India may need stimulus on demand side as growth begins to pick up: Panagariya2 min read . Updated: 08 Aug 2020, 09:41 PM IST
Panagariya pointed out that even with the current level of intervention, India is staring at debt-to-GDP ratio rising from 72% to about 85% at least by the end of the current year
Panagariya pointed out that even with the current level of intervention, India is staring at debt-to-GDP ratio rising from 72 per cent to about 85 per cent at least by the end of the current year.As India's economic growth begins to pick up, the country is going to need perhaps 'a little bit of stimulus' on the demand side, noted economist and former Niti Aayog Vice-Chairman Arvind Panagariya said on Saturday.
Panagariya also said that imposing import licensing will be a violation of WTO norms that India has signed. "Down the road, as the economy is continuing to open up, if we see that inventories are accumulating rapidly then that would be a clear sign that there is a demand deficiency problem. At that point, I think stimulus would be very useful," he said at CII's India@75 virtual event.
Panagariya pointed out that even with the current level of intervention, India is staring at debt-to-GDP ratio rising from 72 per cent to about 85 per cent at least by the end of the current year.
"And we are going to need perhaps a little bit of stimulus on the demand side as the economy begins to pick up," the eminent economist said. The government in May announced nearly ₹21 lakh crore stimulus package to help the nation tide over the economic crisis induced by the coronavirus and subsequent lockdowns.
Panagariya, a professor of economics at Columbia University, said the country's economy was in stress even before COVID-19 hit it. India's economy grew at 4.2 per cent in 2019-20. He opined that a large fiscal stimulus in India would not have produced result as it has not given results in the US or Europe.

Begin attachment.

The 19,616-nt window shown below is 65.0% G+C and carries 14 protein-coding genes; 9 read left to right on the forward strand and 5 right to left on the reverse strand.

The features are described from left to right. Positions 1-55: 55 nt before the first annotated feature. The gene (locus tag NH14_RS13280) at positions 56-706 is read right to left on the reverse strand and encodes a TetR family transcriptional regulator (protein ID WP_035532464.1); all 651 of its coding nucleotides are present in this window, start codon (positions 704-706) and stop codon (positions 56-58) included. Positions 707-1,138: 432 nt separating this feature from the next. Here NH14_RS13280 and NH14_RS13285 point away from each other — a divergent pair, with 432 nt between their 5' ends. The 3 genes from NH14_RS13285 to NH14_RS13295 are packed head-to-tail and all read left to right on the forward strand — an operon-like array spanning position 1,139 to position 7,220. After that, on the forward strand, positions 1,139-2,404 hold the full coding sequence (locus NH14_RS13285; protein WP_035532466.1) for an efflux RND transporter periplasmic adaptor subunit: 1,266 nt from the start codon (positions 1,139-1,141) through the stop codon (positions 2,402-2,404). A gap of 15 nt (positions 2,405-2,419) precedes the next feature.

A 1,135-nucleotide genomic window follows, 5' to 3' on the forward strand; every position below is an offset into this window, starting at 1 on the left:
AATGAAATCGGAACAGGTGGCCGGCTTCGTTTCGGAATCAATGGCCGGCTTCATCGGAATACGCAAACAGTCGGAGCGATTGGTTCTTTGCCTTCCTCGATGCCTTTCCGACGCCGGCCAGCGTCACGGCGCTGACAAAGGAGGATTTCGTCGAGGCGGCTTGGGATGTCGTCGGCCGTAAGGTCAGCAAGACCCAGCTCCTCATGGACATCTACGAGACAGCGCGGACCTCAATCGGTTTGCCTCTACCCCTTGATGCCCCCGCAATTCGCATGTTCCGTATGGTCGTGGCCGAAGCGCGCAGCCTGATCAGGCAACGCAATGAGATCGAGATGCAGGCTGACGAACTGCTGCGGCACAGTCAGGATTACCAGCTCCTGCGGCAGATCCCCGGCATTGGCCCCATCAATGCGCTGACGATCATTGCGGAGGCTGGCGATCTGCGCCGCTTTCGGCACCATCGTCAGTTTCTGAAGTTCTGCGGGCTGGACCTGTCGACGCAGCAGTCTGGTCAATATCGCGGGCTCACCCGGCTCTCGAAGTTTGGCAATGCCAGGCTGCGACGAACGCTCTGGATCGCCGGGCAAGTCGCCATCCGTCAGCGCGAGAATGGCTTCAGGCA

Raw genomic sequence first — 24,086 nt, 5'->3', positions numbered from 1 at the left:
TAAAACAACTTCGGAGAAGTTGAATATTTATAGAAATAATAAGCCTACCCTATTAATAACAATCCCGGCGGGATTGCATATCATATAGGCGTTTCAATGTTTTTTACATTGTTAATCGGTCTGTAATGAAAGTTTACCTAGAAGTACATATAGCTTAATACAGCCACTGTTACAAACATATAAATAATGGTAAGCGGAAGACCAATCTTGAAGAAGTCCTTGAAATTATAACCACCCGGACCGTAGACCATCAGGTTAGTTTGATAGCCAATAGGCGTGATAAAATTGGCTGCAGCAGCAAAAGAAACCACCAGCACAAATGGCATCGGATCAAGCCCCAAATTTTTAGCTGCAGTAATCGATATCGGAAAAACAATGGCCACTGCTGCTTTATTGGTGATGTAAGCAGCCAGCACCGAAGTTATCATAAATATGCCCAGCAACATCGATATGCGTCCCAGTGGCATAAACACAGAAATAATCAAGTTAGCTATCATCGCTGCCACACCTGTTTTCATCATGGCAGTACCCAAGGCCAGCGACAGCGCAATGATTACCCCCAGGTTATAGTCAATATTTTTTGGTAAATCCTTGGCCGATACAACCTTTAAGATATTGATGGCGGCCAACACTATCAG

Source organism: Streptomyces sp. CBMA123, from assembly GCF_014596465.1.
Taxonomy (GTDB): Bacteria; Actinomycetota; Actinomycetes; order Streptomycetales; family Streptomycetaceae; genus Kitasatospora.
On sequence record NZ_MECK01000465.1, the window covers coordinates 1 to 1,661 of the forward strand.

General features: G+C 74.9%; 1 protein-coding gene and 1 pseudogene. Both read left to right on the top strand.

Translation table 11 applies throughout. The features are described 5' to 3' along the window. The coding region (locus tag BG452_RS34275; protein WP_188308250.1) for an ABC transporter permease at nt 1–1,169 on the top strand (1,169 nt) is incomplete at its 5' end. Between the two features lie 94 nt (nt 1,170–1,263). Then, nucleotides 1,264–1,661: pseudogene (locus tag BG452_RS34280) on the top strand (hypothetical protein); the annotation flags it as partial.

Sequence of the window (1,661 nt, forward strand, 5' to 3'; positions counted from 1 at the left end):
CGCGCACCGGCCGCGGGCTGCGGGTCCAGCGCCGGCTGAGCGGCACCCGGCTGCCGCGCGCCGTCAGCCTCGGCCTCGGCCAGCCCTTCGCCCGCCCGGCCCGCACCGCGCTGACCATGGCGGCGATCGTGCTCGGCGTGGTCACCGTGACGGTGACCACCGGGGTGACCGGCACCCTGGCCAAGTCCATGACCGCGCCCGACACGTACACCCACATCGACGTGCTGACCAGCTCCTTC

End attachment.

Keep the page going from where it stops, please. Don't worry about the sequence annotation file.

"Large stimulus could help if the supply curve is positively sloped," he argued. Talking about the government's 'Aatmanirbhar' programme, Panagariya said Aatmanirbharata (self-reliance) does not require that you got to produce everything that you consume.
"Import substitution is not a good idea.. What worried me actually, is turn in the policies that has happened three years ago and trend has not reversed itself," he said. Panagariya noted that he does not think that the talk of 'Aatmanirbharata' accelerated the process of import substitution policies.
"I don't think since the talk of Aatmanirbharata, this has accelerated...I have heard some talk about import licensing, somebody has told me that import licensing has come back, I have not seen any reports of actual import licences having been imposed," he said.
"Of course that (import licensing) will be complete violation of WTO norms agreement that we have ourselves signed," he added. Panagariya also said that he was more worried about the general trend of rising import tariffs in India. He also noted that India is facing a strategic challenge from China because India's economy is much smaller than China's.